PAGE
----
Digital Doomsday? Reviews

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Considering that Dec 21 may be the end of everything, let's talk about the Apocalypse. Not the end of human existence, mind you. That will come soon enough. Rather, the Armageddon that some seem to predict for traditional linear TV in the wake of over-the-top options and the proliferation of ancillary screens. It's true that ad dollars will increasingly flow to these alternatives, especially as Madison Avenue starts to put a higher value on micro-targeting and precise viewer measurement in the coming months and years. But to paraphrase Monty Python, linear's not dead yet. Not by a long shot. It's just that the dynamics are changing. As ex- News Corp exec and former Yahoo! CEO Ross Levinsohn predicted Tues at the HRTS luncheon in L.A., linear ratings could get “shredded” in the next 5 years as more money flows to online content outlets. To be sure, it's almost certain that as viewing options on TV and online continue to multiply, fewer viewers will gather around any one show or network. Remember the long tail? After all, many TV shows considered “hits” today would have been failures 20 years ago when the TV ratings bar was much higher. But then again, shows today generally target more niche audiences than 20 years ago–and that can be more attractive for certain advertisers. The Internet takes such targeting to the extreme, and then offers global scale that most cable networks can't match. Sure, much of the extra ad money now flowing to online outlets is additive to the TV spend. But at some point, a tipping point will probably occur. And when it does, TV content owners need to have alternative business models, authentication strategies, brand integration schemes and yes, partnerships with online outlets firmly in place. It's not doomsday yet. And TV can evolve its way out of danger. But it will require considerable finesse. – MG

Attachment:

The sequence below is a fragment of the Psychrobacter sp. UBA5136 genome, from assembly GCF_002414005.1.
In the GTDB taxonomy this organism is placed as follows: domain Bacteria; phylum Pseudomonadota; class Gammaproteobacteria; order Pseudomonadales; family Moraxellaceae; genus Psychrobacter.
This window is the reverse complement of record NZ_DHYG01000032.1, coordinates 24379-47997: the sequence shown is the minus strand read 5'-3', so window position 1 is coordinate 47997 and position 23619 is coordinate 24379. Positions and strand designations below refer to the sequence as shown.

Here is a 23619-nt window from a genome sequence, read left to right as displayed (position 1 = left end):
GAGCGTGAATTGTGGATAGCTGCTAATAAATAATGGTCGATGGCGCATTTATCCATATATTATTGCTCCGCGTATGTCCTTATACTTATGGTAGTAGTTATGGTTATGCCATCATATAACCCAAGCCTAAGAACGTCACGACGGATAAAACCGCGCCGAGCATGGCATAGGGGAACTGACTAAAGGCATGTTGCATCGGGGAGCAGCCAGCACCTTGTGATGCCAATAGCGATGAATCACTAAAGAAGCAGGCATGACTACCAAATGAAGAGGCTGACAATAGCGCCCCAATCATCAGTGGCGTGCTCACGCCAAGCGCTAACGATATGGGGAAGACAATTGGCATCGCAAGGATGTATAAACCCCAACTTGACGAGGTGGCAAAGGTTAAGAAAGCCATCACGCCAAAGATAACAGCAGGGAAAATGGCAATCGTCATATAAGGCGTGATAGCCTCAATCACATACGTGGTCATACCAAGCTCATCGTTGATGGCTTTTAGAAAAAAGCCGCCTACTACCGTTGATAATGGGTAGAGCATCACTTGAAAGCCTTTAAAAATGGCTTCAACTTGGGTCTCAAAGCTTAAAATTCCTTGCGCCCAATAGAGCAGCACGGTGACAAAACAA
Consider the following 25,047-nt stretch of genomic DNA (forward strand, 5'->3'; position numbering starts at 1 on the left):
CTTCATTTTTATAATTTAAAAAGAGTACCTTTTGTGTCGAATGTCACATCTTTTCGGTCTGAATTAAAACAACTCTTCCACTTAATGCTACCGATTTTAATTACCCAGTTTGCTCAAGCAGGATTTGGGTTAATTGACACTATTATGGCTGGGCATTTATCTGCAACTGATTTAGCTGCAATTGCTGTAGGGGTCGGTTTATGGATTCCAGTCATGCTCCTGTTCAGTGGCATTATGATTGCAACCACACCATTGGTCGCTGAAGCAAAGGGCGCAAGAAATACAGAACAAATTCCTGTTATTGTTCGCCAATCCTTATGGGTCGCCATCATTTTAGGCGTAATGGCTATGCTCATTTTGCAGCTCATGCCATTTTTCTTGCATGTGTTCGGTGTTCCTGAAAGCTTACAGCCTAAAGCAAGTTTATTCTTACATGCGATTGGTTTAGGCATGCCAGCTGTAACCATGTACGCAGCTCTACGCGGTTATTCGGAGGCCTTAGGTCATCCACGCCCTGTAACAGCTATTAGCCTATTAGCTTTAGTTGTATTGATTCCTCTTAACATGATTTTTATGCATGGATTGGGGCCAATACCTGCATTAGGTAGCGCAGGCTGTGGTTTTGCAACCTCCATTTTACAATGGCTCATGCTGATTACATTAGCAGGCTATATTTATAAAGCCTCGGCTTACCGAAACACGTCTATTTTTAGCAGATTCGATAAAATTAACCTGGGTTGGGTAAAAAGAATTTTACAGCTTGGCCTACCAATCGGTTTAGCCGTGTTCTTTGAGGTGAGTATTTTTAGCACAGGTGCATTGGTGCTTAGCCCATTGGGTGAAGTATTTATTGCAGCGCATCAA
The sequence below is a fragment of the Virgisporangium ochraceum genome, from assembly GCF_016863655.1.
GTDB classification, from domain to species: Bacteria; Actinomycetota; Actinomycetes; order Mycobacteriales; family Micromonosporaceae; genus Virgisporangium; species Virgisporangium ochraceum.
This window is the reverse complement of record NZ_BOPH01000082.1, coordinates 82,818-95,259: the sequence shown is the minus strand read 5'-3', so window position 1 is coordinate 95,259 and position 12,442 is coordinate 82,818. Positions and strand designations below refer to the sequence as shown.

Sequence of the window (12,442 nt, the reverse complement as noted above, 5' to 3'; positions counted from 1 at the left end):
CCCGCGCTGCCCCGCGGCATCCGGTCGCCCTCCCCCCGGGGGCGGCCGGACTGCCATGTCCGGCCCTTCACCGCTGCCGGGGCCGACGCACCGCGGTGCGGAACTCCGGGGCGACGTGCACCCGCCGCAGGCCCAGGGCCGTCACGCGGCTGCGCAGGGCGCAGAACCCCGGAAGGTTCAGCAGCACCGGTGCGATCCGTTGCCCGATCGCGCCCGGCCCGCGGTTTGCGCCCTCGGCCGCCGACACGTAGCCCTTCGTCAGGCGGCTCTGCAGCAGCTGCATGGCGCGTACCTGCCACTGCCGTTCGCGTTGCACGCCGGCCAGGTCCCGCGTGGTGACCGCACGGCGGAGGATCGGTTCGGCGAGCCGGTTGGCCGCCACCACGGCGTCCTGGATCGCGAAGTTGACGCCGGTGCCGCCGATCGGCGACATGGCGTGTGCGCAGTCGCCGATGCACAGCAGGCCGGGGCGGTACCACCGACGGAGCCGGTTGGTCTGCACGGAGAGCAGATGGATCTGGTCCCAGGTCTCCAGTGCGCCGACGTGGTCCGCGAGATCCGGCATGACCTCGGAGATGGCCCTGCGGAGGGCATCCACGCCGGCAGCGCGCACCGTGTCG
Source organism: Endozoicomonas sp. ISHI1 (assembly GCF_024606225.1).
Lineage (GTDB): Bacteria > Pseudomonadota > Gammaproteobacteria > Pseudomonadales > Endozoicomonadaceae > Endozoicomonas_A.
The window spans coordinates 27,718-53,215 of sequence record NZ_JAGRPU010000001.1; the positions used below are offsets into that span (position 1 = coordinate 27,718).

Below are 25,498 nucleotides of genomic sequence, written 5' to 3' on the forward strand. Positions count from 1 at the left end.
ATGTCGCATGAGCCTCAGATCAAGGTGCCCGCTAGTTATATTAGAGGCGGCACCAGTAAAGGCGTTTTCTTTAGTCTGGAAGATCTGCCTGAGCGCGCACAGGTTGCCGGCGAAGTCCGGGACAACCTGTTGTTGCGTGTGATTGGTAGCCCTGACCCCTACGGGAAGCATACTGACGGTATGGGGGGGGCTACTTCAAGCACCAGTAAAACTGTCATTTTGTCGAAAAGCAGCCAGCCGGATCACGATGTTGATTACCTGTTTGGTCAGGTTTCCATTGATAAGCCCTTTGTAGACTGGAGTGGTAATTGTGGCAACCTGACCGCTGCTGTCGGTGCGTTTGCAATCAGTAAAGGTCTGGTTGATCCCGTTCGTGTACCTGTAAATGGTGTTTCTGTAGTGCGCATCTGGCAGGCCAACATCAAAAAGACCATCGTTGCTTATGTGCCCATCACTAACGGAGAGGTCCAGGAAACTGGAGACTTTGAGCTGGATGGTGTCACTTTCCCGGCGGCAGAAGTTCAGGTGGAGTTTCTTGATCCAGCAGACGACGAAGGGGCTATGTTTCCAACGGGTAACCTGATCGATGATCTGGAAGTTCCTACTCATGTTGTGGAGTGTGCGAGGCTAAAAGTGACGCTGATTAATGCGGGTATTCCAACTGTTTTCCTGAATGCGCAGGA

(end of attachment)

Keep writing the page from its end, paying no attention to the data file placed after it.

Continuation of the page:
“The Great Pretender,” Sat, 10a, Investigation Discovery. An amazing story, well told. An immigrant comes to the U.S. as an exchange student, fakes his way across country, 'becomes' a British aristocrat, a Rockefeller and perhaps a murderer. — In deference to the holiday, this trio of TV Guide Network specials largely is family-friendly. Clips in “The 25 Most Hilarious Holiday TV Moments” (Mon, 1p) are short, so there's plenty of talk about humor, yet few examples of it. Better is “The 25 Most Heartwarming Holiday TV Moments,” (Mon, 2p), which starts slowly, but improves with mentions of “The West Wing,” “ER” and others. “The Cast of A Christmas Story: Where Are They Now?” (Tues, 10a) is best and cable relevant. The '83 theatrical became iconic in the 90s when TBS ran it ad nauseum on Christmas. Most of the cast returns, and you get inside dope on the tongue-sticking-to-the-flagpole scene. — “The Year in Pup Culture,” Sat, 9p, Animal Planet. This enjoyable spoof of countdown shows loads the screen with cute canines recreating highlights from Hollywood, sports, music and news. Enjoy costumed media hounds spoofing HBO's “Game of Bones,” TLC's “Honey Bow-Wow” and of course, films from the Whine-stein brothers. — Notable: “The Hobbit” star Martin Freeman guests on “The Graham Norton Show” (Sat, 10p, BBCA). – Seth Arenstein

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